Live Well Financial has officially entered bankruptcy protection, as a Delaware judge granted a petition Monday that forces the defunct lender into Chapter 7 involuntary bankruptcy.
Virginia-based Live Well originated traditional and reverse mortgage loans as well as FHA and VA loans, and was also an issuer of mortgage- and reverse mortgage-backed securities.
The petition seeking Chapter 7 protection was filed June 10 by three of Live Well’s creditors – Flagstar Bank, Mirae Asset Securities and Industrial and Commercial Bank of China Financial Services, who were later joined by a fourth creditor, Five Elms Capital.
Together, the four said they were looking to retrieve the collective $130 million-plus they said they are owed since Live Well went bust in early May.
Now, it seems may see at least some of that money back, as Live Well is forced into court-supervised liquidation, with the judge appointing Delaware lawyer David Carickhoff, who specializes in corporate bankruptcy and business reorganization, as interim trustee.
Court documents also reveal that Ginnie Mae began taking steps on June 26 to terminate and extinguish Live Well’s interests in various Ginnie Mae mortgage-backed securities pools, including the company’s origination and servicing rights.
In light of this, Live Well filed a notice with the court stating that it would not contest to the relief brought on through the involuntary petition.
This is just the latest development in a long saga that began May 3 when Live Well took the industry by surprise by announcing that it was shuttering operations effective immediately and subsequently laid off 103 employees.
A legal petition in Delaware bankruptcy court seeking to force Live Well into involuntary bankruptcy ensued, and possible criminal investigations came to light, with two creditors stating that the Federal Bureau of Investigation and the Securities and Exchange Commission are looking into Live Well.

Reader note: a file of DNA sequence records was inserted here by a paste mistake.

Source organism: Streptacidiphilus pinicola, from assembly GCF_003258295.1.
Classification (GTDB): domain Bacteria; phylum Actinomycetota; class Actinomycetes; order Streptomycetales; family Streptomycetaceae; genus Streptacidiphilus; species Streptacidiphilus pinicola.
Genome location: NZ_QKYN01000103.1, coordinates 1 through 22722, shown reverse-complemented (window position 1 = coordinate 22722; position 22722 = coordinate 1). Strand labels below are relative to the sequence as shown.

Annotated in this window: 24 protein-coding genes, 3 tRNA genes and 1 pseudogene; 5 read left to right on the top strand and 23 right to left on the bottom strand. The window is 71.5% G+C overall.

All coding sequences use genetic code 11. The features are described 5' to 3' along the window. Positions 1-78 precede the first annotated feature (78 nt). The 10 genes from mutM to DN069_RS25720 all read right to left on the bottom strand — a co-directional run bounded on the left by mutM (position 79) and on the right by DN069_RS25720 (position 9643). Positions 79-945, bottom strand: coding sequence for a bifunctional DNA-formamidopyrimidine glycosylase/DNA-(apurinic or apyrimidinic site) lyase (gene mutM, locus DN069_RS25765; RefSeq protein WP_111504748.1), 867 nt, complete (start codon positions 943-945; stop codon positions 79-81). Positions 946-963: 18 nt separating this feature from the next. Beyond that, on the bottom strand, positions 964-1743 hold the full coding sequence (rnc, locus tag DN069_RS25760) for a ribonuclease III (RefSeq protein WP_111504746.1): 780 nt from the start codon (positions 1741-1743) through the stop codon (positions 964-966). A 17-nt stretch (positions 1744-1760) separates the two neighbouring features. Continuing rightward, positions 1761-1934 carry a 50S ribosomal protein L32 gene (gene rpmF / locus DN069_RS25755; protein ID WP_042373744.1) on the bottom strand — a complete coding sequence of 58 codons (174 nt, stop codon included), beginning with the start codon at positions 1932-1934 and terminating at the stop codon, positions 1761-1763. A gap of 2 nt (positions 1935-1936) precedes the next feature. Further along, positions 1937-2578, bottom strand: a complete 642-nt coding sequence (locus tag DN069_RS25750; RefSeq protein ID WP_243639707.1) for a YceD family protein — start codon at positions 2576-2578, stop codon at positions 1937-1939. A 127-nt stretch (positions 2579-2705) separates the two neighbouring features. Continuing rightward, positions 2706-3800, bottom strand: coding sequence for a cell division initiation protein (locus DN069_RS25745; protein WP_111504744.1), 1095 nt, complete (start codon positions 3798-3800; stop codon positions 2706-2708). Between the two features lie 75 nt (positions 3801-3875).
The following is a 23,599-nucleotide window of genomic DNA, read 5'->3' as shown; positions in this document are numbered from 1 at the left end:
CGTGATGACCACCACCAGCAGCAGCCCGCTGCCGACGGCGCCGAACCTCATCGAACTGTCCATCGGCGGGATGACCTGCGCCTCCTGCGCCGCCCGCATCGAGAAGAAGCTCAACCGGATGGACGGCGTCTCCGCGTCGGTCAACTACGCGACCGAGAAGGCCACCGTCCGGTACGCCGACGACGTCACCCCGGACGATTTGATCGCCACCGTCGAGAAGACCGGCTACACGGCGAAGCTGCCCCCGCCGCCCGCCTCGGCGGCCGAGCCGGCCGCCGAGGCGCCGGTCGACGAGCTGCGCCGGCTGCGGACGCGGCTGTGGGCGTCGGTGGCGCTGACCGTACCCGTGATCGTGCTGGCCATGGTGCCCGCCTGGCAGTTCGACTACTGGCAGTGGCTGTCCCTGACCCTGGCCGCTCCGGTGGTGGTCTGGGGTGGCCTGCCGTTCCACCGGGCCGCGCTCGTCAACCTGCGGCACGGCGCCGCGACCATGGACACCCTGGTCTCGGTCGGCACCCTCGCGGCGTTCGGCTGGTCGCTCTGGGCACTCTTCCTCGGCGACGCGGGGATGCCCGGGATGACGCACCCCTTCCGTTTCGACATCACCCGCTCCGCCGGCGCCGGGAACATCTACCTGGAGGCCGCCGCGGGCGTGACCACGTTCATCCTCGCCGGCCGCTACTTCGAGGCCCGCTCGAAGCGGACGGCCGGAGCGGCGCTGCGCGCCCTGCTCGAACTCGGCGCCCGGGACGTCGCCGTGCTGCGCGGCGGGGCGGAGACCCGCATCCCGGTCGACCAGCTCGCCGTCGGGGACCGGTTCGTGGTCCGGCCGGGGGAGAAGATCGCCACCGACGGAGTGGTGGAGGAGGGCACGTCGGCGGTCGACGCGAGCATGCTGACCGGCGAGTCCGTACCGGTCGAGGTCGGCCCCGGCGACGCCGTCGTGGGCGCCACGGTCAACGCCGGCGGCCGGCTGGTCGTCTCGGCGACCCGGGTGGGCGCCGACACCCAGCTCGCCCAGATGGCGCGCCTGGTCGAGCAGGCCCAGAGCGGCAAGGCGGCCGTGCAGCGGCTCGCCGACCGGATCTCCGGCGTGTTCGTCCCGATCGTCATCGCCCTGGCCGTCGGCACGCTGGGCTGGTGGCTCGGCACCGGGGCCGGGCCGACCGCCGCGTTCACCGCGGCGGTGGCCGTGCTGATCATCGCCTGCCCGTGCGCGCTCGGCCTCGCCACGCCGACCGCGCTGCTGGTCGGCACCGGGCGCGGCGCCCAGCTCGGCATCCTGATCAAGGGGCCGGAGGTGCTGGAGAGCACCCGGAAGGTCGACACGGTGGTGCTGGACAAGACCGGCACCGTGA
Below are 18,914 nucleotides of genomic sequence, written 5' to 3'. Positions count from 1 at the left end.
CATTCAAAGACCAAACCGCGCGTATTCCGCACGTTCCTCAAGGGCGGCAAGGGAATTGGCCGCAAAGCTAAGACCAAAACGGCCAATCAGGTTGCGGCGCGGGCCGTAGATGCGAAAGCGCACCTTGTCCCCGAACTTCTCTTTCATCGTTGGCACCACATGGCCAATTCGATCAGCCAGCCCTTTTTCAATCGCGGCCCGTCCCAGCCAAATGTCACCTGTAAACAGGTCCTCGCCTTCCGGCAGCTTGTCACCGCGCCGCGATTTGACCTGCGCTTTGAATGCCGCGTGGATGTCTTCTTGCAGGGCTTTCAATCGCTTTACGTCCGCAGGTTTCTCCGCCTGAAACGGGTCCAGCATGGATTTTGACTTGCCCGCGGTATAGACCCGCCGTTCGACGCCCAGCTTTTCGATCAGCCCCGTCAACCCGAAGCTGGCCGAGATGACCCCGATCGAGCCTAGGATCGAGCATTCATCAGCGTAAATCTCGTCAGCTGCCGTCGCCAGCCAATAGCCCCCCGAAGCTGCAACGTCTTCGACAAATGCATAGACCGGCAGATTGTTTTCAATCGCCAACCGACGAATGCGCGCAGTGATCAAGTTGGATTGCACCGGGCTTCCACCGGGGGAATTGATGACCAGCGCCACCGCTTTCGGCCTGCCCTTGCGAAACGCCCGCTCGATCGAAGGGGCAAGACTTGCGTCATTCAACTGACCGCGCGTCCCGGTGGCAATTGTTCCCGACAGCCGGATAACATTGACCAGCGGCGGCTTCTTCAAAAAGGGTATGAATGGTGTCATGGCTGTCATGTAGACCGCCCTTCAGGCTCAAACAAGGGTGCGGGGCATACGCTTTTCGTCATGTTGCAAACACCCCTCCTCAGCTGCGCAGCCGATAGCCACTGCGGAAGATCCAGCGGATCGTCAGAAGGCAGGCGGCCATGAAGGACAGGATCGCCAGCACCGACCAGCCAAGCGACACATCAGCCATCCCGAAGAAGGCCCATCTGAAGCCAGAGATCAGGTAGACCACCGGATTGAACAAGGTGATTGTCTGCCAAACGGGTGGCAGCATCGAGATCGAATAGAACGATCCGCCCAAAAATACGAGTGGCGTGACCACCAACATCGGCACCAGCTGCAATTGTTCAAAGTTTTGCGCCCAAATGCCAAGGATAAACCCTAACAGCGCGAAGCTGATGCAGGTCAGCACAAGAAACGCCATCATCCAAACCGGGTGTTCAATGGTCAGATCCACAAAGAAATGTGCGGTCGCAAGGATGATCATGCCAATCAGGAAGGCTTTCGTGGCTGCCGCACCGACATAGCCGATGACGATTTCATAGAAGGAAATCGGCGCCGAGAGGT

In those filings, both Mirae and Flagstar said they had been contacted by authorities about the lender. Mirae also said it had been contacted by the Assistant U.S. Attorney from the Southern District of New about a potential investigation into the defunct lender.
Those filings also contain accusations of mismanagement on Live Well’s behalf.
In its affidavit, Flagstar said, “There are serious questions regarding the management and control of the debtor, its ability to protect and preserve assets (including any potential causes of action that may exist as a result of Live Well's activities), and liquidate in a manner that will maximize value for its creditors and other stakeholders.”
Live Well hotly contested this suggestion.
“Delayed communications during a period when Live Well was in severe financial distress, however, is not evidence of management mismanagement and is not the basis for the ‘extreme remedy’ of the appointment of an interim trustee,” the company stated.
Live Well went as far as to assert that the creditor’s motives were verging on the personal: “To be sure, the true purpose of the Petitioning Creditors’ Trustee Motion is not to 'preserve,' but rather to punish Live Well’s management and to oust them from the company.”